Research groups across Canada are reeling in the wake of a disaster that has claimed the lives of scores of fellow students and colleagues, leaving a gaping hole in the fabric of the country’s academic community.
In addition to the sheer scale of the human tragedy, the crash of Flight 752 is having an oversized impact on Canadian universities, where Iranian-born students and faculty form a key component of a growing population of international scholars, particularly in science and engineering-related fields.
“It’s a huge loss of talent for the scientific community,” said Mehrdad Hariri, director of the Canadian Science Policy Centre, based in Richmond Hill, Ont.
All 176 people aboard the plane were killed when the Ukraine International Airlines flight went down shortly after takeoff on Wednesday. According to the centre’s tracking, of the 138 passengers that were destined for Canada, more than half had a direct connection to a Canadian university. The list includes a large cohort of graduate students, many of whom had already garnered significant awards and achievements.
“They were our future innovators and prize-winners,” said Mr. Hariri, who is himself of Iranian decent and whose organization annually mounts a national science conference that brings together researchers and policy makers.
He said that among those who were killed was a past conference panelist, Mohammad Asadi Lari – one of six students from the University of Toronto whose names appear on the flight manifest.
A researcher and MD/PhD candidate, Mr. Lari was also co-founder and managing director of STEM Fellowship, a student-run organization that promotes mentorship and experiential learning in the sciences.
Neda Maghbouleh, a sociologist and faculty member who specializes in immigration at the university said she felt “utterly destroyed” by news of the disaster, in part because so many details about the lives of those who were lost are recognizable to an entire population of Iranians working on Canadian campuses.
“We been on these flights, we’ve held these visas, we know these jobs,” she said.
Because of the interconnected nature of academic research, the loss of those on Flight 752 will likely be felt for years within the community. Canada’s Natural Sciences and Engineering Research Council, which oversees federal research grants, was still assessing the full impact on its projects, said Martin Leroux, a senior communications adviser for the council.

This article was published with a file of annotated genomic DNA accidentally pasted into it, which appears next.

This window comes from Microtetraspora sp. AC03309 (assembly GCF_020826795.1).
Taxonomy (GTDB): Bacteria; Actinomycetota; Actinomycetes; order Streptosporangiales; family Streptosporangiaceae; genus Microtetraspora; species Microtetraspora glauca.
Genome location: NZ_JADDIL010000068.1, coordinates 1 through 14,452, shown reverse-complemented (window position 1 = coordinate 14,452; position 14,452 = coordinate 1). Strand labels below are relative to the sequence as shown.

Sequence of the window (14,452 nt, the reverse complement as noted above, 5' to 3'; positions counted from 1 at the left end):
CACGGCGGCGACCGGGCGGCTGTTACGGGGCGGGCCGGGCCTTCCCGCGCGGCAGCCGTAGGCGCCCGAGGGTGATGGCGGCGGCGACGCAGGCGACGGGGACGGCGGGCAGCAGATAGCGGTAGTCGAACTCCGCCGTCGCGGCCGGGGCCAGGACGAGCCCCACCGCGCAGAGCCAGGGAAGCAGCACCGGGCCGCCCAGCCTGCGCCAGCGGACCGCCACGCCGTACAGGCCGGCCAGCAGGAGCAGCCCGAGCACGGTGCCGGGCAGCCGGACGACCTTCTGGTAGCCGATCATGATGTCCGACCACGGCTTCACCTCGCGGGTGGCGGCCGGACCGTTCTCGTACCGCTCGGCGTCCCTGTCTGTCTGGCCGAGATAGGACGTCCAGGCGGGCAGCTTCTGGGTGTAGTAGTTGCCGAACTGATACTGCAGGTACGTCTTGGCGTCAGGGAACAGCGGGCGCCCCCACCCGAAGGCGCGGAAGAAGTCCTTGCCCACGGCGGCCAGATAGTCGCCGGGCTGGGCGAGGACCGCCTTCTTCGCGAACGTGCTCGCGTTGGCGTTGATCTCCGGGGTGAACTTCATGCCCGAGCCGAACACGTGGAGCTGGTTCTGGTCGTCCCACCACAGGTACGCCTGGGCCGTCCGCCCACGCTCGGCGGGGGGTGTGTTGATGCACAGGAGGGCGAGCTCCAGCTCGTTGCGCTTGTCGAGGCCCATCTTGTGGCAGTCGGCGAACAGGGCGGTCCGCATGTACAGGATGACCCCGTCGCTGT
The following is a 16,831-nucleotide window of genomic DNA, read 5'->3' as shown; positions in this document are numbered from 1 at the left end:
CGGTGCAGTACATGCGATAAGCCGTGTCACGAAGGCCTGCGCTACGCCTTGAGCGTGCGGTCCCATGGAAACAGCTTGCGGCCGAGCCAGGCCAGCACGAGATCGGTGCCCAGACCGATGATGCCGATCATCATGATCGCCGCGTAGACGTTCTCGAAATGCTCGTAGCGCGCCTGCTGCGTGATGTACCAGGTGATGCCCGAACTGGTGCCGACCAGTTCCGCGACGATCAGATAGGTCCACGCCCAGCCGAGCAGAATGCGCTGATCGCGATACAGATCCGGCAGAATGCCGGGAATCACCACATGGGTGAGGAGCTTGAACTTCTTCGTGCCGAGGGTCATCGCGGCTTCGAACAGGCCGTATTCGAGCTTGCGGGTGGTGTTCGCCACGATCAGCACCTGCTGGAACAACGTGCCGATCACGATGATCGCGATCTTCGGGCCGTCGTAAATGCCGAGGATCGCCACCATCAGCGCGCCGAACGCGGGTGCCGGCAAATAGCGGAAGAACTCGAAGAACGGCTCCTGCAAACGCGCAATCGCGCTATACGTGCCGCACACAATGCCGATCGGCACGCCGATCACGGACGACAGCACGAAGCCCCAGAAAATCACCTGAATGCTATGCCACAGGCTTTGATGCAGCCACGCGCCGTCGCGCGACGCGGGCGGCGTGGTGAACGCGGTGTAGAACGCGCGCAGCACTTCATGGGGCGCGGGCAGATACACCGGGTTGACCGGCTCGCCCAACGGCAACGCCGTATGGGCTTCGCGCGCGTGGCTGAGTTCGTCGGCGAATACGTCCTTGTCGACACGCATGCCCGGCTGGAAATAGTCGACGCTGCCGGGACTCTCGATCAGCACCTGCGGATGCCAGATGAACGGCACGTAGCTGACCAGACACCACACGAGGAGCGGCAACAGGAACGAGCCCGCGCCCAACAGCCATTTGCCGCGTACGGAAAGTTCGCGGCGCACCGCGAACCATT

The high proportion of academics on the flight was partly a matter of timing. This week marks the end of the winter break, when many international scholars are returning from visits with family abroad to resume their work in Canada.
Yet it also illustrates the impact and growing profile of an ethnic community that is well-represented in technical fields across Canada, spanning many disciplines.
According to figures from the Canadian Bureau for International Education, an Ottawa-based non-profit organization, there are more than 11,400 Iranian students studying in Canada and, as of 2018, Iranians comprise the second-fastest-growing group among all international students.
That recent growth owes much to the travel ban that the U.S. administration placed on Iranian passport holders in 2017, Dr. Maghbouleh said. And with U.S. schools largely off limits, it means that Iranian students now face tougher competition than ever in their efforts to win coveted spots in Canada’s academic research labs. Those who manage to win a position “are the best of the best,” she said, with Canadian universities reaping the benefits.
Experience suggests that those benefits often carry through for years. Because of a lack of opportunity at home and Iran’s political climate, many students remain in Canada, building successful careers and businesses.
Reza Moridi, an Iranian-Canadian who has served both as Ontario’s minister of research, innovation and science and minister of colleges and universities in the previous government, said that an emphasis on education is integral to Iranian culture. He added that the freedoms and possibility afforded by a life in Canada have made it especially attractive to talented and ambitious young people, not just from Iran but the world over.
“We are a unique society and we should be grateful, every moment, for our country,” he said.
Dr. Moridi was among the organizers of a vigil held in North York on Thursday night in memory of those lost.
IVAN SEMENIUK, SCIENCE REPORTER
The Globe and Mail, January 9, 2020